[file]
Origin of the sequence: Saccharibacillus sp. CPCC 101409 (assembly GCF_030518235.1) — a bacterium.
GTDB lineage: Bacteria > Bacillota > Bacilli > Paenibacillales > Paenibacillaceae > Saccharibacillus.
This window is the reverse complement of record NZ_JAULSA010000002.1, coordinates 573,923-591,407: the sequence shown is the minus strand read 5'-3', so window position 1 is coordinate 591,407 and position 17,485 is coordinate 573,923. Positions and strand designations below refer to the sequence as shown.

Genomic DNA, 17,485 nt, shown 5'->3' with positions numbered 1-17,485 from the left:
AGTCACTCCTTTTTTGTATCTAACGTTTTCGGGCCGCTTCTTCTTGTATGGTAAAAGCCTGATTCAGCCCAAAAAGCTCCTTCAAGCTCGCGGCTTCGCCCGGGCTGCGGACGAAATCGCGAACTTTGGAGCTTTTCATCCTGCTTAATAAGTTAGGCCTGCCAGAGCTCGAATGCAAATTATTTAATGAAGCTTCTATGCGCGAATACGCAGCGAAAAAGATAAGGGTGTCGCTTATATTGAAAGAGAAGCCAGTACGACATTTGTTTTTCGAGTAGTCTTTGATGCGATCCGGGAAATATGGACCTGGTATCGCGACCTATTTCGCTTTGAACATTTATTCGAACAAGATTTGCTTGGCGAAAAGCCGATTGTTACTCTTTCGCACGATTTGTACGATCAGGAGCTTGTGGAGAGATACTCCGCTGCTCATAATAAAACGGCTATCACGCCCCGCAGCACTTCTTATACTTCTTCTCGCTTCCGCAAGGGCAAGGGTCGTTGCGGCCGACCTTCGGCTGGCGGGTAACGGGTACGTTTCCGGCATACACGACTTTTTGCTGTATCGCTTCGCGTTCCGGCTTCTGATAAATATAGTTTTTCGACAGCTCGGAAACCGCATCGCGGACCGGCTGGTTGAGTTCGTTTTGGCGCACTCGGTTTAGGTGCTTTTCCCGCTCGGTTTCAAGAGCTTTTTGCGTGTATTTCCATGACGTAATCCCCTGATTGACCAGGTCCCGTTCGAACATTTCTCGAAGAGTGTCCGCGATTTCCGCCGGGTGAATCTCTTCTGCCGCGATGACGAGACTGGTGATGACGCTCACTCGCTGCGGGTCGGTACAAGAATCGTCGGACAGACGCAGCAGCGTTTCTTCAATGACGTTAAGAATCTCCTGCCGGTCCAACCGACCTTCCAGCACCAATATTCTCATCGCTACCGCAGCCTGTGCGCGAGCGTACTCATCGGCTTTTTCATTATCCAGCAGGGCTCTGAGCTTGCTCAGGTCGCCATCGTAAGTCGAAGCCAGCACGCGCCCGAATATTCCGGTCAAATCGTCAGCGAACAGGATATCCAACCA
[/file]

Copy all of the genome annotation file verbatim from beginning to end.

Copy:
Origin of the sequence: Saccharibacillus sp. CPCC 101409 (assembly GCF_030518235.1) — a bacterium.
GTDB lineage: Bacteria > Bacillota > Bacilli > Paenibacillales > Paenibacillaceae > Saccharibacillus.
This window is the reverse complement of record NZ_JAULSA010000002.1, coordinates 573,923-591,407: the sequence shown is the minus strand read 5'-3', so window position 1 is coordinate 591,407 and position 17,485 is coordinate 573,923. Positions and strand designations below refer to the sequence as shown.

Genomic DNA, 17,485 nt, shown 5'->3' with positions numbered 1-17,485 from the left:
AGTCACTCCTTTTTTGTATCTAACGTTTTCGGGCCGCTTCTTCTTGTATGGTAAAAGCCTGATTCAGCCCAAAAAGCTCCTTCAAGCTCGCGGCTTCGCCCGGGCTGCGGACGAAATCGCGAACTTTGGAGCTTTTCATCCTGCTTAATAAGTTAGGCCTGCCAGAGCTCGAATGCAAATTATTTAATGAAGCTTCTATGCGCGAATACGCAGCGAAAAAGATAAGGGTGTCGCTTATATTGAAAGAGAAGCCAGTACGACATTTGTTTTTCGAGTAGTCTTTGATGCGATCCGGGAAATATGGACCTGGTATCGCGACCTATTTCGCTTTGAACATTTATTCGAACAAGATTTGCTTGGCGAAAAGCCGATTGTTACTCTTTCGCACGATTTGTACGATCAGGAGCTTGTGGAGAGATACTCCGCTGCTCATAATAAAACGGCTATCACGCCCCGCAGCACTTCTTATACTTCTTCTCGCTTCCGCAAGGGCAAGGGTCGTTGCGGCCGACCTTCGGCTGGCGGGTAACGGGTACGTTTCCGGCATACACGACTTTTTGCTGTATCGCTTCGCGTTCCGGCTTCTGATAAATATAGTTTTTCGACAGCTCGGAAACCGCATCGCGGACCGGCTGGTTGAGTTCGTTTTGGCGCACTCGGTTTAGGTGCTTTTCCCGCTCGGTTTCAAGAGCTTTTTGCGTGTATTTCCATGACGTAATCCCCTGATTGACCAGGTCCCGTTCGAACATTTCTCGAAGAGTGTCCGCGATTTCCGCCGGGTGAATCTCTTCTGCCGCGATGACGAGACTGGTGATGACGCTCACTCGCTGCGGGTCGGTACAAGAATCGTCGGACAGACGCAGCAGCGTTTCTTCAATGACGTTAAGAATCTCCTGCCGGTCCAACCGACCTTCCAGCACCAATATTCTCATCGCTACCGCAGCCTGTGCGCGAGCGTACTCATCGGCTTTTTCATTATCCAGCAGGGCTCTGAGCTTGCTCAGGTCGCCATCGTAAGTCGAAGCCAGCACGCGCCCGAATATTCCGGTCAAATCGTCAGCGAACAGGATATCCAACCA